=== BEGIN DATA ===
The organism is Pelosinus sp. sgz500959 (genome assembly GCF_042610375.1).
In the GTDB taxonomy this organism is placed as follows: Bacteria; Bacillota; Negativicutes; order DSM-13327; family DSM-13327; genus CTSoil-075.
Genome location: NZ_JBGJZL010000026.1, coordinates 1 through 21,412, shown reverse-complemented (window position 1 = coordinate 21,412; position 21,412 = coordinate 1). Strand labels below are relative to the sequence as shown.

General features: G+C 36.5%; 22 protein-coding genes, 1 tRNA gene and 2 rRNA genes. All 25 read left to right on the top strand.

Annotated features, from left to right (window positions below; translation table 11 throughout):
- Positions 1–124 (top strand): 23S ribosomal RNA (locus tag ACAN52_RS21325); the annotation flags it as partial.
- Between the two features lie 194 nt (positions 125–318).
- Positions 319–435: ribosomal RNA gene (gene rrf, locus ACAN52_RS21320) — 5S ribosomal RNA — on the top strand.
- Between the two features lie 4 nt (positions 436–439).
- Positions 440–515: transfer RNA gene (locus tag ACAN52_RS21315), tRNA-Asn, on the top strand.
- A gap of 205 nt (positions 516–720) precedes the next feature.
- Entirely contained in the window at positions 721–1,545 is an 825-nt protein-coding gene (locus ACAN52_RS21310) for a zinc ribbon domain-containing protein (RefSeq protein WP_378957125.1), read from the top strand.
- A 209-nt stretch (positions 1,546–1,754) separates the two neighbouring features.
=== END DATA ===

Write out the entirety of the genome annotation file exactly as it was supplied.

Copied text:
The organism is Pelosinus sp. sgz500959 (genome assembly GCF_042610375.1).
In the GTDB taxonomy this organism is placed as follows: Bacteria; Bacillota; Negativicutes; order DSM-13327; family DSM-13327; genus CTSoil-075.
Genome location: NZ_JBGJZL010000026.1, coordinates 1 through 21,412, shown reverse-complemented (window position 1 = coordinate 21,412; position 21,412 = coordinate 1). Strand labels below are relative to the sequence as shown.

General features: G+C 36.5%; 22 protein-coding genes, 1 tRNA gene and 2 rRNA genes. All 25 read left to right on the top strand.

Annotated features, from left to right (window positions below; translation table 11 throughout):
- Positions 1–124 (top strand): 23S ribosomal RNA (locus tag ACAN52_RS21325); the annotation flags it as partial.
- Between the two features lie 194 nt (positions 125–318).
- Positions 319–435: ribosomal RNA gene (gene rrf, locus ACAN52_RS21320) — 5S ribosomal RNA — on the top strand.
- Between the two features lie 4 nt (positions 436–439).
- Positions 440–515: transfer RNA gene (locus tag ACAN52_RS21315), tRNA-Asn, on the top strand.
- A gap of 205 nt (positions 516–720) precedes the next feature.
- Entirely contained in the window at positions 721–1,545 is an 825-nt protein-coding gene (locus ACAN52_RS21310) for a zinc ribbon domain-containing protein (RefSeq protein WP_378957125.1), read from the top strand.
- A 209-nt stretch (positions 1,546–1,754) separates the two neighbouring features.